I don't think so, most don't have the same sailboat for more than 10 years and even if one keeps it for 30 years the boat would only have to have the keel dropped twice in his lifetime and I don't believe new boats will justify maintenance after substantially more than 30 years.

  3. Are they better sailboats, the new ones? I do not think so, - maybe they are faster around the bouys, but at sea they are not. One example I know is that when I sailed from Svalbard (Bear Island) to the norwegian mainland in 1996, I heard on the radio that a chartered cruiser racer with its professional skipper and a crew of 4 heli-rescue people aboard, glassfibre hull with short keel and spade rudder, was to leave from the N-part, while I was departing Sørbukta in the S-part in my Joshua steel ketch, the "Aurore". I called them on radio and told them that they probably would reach the mainland before us, with our 14 tons longkeeler, which they agreed on.
    However, when we met later in Tromsø, we found out that we (two persons) were 1 hour faster to the mainland than they were, having had our Aries selfsteering gear to steer the entire way S AND having the Dickinson stove burning all the time through the galeridden september sea.
    They had problems with steering in the confused wavepatterns and had a very cold trip without any heating. Their boat was a 43 ft. yacht contra Aurore's 40 ft.
    I have often observed similar things in my + 50000 nm with Aurore through the entire Atlantic and most of the Pacific oceans.
    So for ocean voyaging I definitively say LONG KEEL, well ballasted and metal hull and keel.
    Stig Larsen, Denmark

  4. A cruiser racer with a short keel is something that does not exist but I guess you wanted to say a fin keel?

    I don't know what happened but I have followed the ARC for many years and sometimes some old boats, mainly American make it, and they sail always well on the tail of the passage, among much smaller boats.

    I don't know how many miles I have done, maybe 30 000 and I had time to compare the performance of my boat(s) with the ones of heavy cruisers and I know something is wrong in what regards your story.

    Sailors that have heavy boats tend to call cruiser racers to all modern boats with a fin keel and that has obviously no sense. I bet that is what happens here. Can you tell the brand and model of that 43ft "cruiser racer" you are talking about?

  5. Hell Paulo, you are probably right about the fin keel and I don't remember the brand of the mentioned "cruiser racer" from the trip. but I know that Aurore averaged around 1000 nm a week during my later trip around the Pacific in the tradewinds (Panama-Guatemala-Mexico-Hawaii-Marshall Islands-Vanuatu-New Zealand-Chile) and from there S through Patagonia and up through the Atlantic to Denmark (1999-2003 totally). On the way to Panama in 1999 we got the infamous hurricane Lenny, where several "modern" sailing yachts were lost. We only lost one small staysail. It exploded. That is why I prefer heavy metal longkeelers for serious cruising. But I am of course oldfashioned with my 69 years of age. However, I have delivered many "fin keelers" across the North Sea and up to northern Norway and still prefer a proper craft at sea.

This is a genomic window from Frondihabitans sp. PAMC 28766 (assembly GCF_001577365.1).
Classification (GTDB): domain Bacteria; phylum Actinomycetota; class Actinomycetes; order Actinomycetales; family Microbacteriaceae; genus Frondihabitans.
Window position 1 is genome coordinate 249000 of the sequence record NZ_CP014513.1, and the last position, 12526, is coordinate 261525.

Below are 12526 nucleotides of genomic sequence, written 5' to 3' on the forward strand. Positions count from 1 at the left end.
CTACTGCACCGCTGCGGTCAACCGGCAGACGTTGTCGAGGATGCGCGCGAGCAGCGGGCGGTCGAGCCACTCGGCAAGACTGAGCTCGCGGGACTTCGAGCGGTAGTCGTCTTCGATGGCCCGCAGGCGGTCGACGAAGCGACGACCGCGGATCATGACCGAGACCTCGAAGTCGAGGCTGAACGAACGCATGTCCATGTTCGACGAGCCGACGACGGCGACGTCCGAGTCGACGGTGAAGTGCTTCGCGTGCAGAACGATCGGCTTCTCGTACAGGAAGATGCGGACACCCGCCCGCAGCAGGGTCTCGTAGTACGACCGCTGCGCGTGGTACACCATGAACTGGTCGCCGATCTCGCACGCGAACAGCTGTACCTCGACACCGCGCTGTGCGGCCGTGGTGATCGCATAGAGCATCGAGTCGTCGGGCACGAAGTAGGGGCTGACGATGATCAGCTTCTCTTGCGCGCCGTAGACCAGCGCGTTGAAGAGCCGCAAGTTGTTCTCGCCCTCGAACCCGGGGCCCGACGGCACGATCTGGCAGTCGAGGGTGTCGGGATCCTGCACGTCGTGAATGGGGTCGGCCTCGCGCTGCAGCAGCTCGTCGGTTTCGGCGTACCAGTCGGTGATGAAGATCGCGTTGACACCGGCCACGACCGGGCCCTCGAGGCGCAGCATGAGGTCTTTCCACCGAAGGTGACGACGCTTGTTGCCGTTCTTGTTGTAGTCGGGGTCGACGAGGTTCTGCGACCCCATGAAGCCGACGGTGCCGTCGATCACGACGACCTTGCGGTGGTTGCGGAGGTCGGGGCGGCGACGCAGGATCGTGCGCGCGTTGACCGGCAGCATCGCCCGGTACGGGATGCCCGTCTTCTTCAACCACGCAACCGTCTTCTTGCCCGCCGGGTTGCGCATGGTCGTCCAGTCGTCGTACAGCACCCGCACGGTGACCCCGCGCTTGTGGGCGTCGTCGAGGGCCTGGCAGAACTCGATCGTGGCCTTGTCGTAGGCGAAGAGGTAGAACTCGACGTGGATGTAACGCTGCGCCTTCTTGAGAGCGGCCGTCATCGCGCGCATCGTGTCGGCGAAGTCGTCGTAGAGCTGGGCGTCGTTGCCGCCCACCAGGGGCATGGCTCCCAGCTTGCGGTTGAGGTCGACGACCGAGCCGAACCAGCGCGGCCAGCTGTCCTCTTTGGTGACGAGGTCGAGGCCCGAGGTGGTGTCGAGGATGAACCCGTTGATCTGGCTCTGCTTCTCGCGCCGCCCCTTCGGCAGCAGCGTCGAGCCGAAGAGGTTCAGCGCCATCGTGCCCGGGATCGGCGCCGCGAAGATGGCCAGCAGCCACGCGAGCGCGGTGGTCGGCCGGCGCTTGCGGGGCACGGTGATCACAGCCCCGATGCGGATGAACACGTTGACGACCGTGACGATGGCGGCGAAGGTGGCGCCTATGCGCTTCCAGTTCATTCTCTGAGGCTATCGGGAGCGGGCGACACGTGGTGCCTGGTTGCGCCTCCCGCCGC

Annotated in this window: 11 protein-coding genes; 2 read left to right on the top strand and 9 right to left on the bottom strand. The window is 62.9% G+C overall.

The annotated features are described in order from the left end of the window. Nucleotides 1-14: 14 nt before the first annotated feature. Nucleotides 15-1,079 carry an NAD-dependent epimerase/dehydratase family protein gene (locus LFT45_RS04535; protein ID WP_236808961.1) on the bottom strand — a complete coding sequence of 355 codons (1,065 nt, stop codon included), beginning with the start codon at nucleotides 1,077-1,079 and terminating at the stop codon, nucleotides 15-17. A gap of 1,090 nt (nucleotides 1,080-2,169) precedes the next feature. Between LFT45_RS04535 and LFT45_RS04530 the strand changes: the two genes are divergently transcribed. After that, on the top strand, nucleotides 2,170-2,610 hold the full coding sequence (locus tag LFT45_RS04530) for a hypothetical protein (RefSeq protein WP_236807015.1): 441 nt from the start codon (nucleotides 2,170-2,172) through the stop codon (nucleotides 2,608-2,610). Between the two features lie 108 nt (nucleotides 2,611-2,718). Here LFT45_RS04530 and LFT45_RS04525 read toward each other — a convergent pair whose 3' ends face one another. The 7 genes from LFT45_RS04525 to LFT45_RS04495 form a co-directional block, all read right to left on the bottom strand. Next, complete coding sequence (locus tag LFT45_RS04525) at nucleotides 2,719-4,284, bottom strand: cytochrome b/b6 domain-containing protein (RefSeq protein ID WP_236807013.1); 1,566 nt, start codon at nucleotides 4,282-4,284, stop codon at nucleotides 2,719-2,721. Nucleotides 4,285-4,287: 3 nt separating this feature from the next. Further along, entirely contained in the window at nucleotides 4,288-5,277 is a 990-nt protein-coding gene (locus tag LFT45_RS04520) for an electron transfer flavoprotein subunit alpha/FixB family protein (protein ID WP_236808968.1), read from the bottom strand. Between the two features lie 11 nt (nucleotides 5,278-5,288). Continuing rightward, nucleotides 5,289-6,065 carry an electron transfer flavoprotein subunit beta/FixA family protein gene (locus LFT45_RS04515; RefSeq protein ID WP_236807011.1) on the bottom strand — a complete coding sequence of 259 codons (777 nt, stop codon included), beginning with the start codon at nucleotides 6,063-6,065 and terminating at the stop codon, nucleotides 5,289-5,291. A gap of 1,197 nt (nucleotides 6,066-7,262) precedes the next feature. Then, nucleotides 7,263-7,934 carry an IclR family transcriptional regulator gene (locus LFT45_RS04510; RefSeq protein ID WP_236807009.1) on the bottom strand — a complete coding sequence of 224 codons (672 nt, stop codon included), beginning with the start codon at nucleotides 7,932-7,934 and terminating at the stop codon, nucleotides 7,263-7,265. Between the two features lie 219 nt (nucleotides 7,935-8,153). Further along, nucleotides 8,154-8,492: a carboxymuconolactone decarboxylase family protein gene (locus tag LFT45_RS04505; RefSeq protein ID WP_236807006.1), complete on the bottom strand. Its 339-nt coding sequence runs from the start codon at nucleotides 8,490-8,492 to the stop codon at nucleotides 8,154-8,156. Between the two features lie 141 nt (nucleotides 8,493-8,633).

Stig Larsen, Denmark

    1. The Joshua that oddly is now a one design racing class is a displacement boat and has a LWL of about 9.5m and a hull speed of 7.5kt. 1000nm in a week gives 142.8nm a day and an average speed of 5.95kt.

      A great performance for that type of boat but I remember that a couple, some years ago, on a small performance cruiser, Capado (31.2 ft) while cruising and circumnavigating averaged over 7kt on the Atlantic crossing.

      Of course, completely different boat, a semi displacement hull that can go with easiness over hull speed but that just says to you that you cannot compare the performance of old designed full keelers with the one of modern designs.

      If that was the case it would not make sense to forbid on the Golden Globe Race, where the Joshua is a one-design class, any remotely modern design to compete and all cruiser designs would be accepted, since the Joshua would be a match to them. ;-)